Your doctor can drain the fluid from the abdomen by putting a needle in and draining the fluid through a tube. Unless they can stop the fluid from collecting, it will build up again. Doctors can sometimes put an internal tube under the skin of the abdomen to permanently drain the fluid away.

There are many different pain killers and other treatments that help to control pain.

Tell your doctor or nurse if yours don’t work. Sometimes you have to try different painkillers before you find one that works for you.

Your skin and the whites of your eyes may become yellow, your bowel movements may be pale or white and your skin might be itchy.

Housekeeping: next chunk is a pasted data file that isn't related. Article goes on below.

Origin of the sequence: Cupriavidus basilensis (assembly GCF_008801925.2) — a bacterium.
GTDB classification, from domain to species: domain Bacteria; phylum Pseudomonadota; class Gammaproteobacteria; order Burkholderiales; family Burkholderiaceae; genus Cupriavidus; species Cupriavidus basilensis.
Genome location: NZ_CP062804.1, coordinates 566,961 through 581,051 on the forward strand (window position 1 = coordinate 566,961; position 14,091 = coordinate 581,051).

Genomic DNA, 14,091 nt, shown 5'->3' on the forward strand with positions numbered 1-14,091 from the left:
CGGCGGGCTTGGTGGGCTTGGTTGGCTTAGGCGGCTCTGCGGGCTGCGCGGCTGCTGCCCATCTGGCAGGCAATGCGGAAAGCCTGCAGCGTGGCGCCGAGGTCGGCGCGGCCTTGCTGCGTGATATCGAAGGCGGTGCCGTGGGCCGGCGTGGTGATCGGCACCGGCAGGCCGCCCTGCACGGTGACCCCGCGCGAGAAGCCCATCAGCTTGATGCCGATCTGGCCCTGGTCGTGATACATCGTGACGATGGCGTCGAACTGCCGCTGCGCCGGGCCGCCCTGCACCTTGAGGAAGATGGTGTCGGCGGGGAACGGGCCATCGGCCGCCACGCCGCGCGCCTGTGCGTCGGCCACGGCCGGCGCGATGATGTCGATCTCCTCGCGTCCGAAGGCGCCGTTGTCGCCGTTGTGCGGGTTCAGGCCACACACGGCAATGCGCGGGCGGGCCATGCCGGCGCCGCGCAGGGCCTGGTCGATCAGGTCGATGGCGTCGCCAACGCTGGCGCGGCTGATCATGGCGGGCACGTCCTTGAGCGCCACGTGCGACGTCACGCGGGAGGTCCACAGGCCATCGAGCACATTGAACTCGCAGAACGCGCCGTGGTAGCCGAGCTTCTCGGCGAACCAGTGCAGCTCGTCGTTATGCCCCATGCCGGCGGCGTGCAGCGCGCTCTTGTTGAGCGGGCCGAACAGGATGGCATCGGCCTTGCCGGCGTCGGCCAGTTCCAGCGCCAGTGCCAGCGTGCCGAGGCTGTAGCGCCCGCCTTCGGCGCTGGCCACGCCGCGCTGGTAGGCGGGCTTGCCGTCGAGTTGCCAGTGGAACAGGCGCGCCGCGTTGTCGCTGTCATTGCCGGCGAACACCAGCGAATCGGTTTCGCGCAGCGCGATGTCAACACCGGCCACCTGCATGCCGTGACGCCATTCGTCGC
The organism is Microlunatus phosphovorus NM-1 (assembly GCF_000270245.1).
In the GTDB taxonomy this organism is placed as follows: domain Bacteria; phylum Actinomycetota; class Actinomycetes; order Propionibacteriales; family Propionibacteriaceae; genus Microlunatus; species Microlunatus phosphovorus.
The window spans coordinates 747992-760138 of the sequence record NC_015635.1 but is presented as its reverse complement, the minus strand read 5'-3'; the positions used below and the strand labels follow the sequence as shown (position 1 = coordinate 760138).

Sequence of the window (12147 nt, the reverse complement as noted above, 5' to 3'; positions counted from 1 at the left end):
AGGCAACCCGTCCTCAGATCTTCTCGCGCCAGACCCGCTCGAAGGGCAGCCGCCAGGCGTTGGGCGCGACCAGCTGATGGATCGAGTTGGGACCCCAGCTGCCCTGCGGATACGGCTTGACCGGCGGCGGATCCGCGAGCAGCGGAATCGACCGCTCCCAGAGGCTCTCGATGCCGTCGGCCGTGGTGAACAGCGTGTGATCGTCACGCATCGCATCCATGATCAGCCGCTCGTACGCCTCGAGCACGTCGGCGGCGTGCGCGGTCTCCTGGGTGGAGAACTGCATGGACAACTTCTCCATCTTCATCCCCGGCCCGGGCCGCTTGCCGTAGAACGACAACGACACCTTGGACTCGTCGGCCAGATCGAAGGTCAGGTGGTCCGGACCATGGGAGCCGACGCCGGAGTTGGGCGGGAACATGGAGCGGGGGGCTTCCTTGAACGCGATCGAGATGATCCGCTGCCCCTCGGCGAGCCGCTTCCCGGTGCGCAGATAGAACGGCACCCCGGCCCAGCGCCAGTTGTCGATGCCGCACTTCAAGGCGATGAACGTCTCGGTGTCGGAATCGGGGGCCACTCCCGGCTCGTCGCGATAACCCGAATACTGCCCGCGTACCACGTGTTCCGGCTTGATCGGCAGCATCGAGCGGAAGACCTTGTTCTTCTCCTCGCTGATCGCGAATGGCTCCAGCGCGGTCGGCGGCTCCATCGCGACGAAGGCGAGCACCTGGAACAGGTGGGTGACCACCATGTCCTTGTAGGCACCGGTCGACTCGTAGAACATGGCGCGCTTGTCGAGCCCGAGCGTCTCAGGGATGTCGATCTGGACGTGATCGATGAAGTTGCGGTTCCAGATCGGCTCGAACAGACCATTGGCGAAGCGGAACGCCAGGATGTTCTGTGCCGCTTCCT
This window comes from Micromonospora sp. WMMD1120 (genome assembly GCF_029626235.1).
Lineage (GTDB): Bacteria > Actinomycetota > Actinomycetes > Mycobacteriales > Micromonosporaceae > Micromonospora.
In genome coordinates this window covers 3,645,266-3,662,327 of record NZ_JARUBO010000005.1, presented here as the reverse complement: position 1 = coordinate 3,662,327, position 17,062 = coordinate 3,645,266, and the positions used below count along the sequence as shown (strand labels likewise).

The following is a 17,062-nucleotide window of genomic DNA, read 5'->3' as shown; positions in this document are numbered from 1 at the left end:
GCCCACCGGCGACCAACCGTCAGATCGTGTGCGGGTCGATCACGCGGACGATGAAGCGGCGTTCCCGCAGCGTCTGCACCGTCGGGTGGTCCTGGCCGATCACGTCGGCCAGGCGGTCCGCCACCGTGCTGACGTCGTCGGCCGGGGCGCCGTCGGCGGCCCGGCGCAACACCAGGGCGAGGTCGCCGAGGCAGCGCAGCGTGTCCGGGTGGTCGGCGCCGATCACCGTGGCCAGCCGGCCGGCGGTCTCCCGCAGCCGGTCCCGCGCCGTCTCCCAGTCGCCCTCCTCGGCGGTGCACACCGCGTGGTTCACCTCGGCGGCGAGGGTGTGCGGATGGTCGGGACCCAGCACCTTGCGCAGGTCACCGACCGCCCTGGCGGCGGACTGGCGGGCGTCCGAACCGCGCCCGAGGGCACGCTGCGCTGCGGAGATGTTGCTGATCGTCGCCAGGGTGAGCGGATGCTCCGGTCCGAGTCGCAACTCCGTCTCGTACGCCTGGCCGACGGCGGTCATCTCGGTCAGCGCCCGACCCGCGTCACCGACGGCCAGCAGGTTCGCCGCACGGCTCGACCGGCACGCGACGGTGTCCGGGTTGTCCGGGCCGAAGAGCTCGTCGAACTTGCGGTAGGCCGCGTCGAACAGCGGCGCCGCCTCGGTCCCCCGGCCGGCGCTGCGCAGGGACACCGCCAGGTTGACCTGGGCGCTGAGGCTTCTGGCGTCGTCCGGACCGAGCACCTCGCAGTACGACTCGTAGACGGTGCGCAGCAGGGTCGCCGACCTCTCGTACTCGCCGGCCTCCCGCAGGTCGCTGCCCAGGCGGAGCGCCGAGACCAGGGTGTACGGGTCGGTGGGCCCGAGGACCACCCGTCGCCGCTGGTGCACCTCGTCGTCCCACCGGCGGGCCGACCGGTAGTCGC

When large areas of the liver are damaged or there is a blockage in a bile duct it can cause jaundice.

You might be able to have a small tube (stent) put into your bile duct to relieve the blockage. 

Tell your doctor or nurse if you are itchy, there are treatments such as creams that can help to reduce it.

Hiccups happen if the liver is pressing on a nerve in the chest. Your doctor can give you a drug to help control them.

The liver helps to control body temperature. So extremes of temperature may affect you more than usual and you may feel very hot or very cold.

Tell your doctor or nurse if you have this symptom.

Research

Research is going on all the time into improving treatments for secondary liver cancer and helping people to cope with symptoms. Cancer Research UK supports a lot of UK laboratory research into cancer. It also supports many UK and international clinical trials.

Current research is looking at bowel cancer that has spread to the liver. The research includes: